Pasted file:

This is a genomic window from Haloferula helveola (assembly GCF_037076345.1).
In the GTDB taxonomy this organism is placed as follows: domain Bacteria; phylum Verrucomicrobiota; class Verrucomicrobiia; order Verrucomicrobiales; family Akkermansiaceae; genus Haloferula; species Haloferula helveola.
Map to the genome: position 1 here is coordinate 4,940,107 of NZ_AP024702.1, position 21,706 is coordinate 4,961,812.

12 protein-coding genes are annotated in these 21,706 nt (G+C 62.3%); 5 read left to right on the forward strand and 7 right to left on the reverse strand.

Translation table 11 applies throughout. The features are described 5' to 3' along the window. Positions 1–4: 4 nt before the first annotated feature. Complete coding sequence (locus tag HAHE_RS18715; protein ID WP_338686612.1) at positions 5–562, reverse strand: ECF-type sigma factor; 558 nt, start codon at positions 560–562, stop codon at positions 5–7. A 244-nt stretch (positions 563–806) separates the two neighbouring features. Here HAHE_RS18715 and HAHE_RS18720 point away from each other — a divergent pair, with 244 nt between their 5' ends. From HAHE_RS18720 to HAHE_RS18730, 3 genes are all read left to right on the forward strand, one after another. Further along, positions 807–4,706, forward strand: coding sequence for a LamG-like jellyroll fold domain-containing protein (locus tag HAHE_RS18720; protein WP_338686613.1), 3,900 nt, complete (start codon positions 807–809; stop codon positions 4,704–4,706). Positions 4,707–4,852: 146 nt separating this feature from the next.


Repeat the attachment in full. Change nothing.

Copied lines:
This is a genomic window from Haloferula helveola (assembly GCF_037076345.1).
In the GTDB taxonomy this organism is placed as follows: domain Bacteria; phylum Verrucomicrobiota; class Verrucomicrobiia; order Verrucomicrobiales; family Akkermansiaceae; genus Haloferula; species Haloferula helveola.
Map to the genome: position 1 here is coordinate 4,940,107 of NZ_AP024702.1, position 21,706 is coordinate 4,961,812.

12 protein-coding genes are annotated in these 21,706 nt (G+C 62.3%); 5 read left to right on the forward strand and 7 right to left on the reverse strand.

Translation table 11 applies throughout. The features are described 5' to 3' along the window. Positions 1–4: 4 nt before the first annotated feature. Complete coding sequence (locus tag HAHE_RS18715; protein ID WP_338686612.1) at positions 5–562, reverse strand: ECF-type sigma factor; 558 nt, start codon at positions 560–562, stop codon at positions 5–7. A 244-nt stretch (positions 563–806) separates the two neighbouring features. Here HAHE_RS18715 and HAHE_RS18720 point away from each other — a divergent pair, with 244 nt between their 5' ends. From HAHE_RS18720 to HAHE_RS18730, 3 genes are all read left to right on the forward strand, one after another. Further along, positions 807–4,706, forward strand: coding sequence for a LamG-like jellyroll fold domain-containing protein (locus tag HAHE_RS18720; protein WP_338686613.1), 3,900 nt, complete (start codon positions 807–809; stop codon positions 4,704–4,706). Positions 4,707–4,852: 146 nt separating this feature from the next.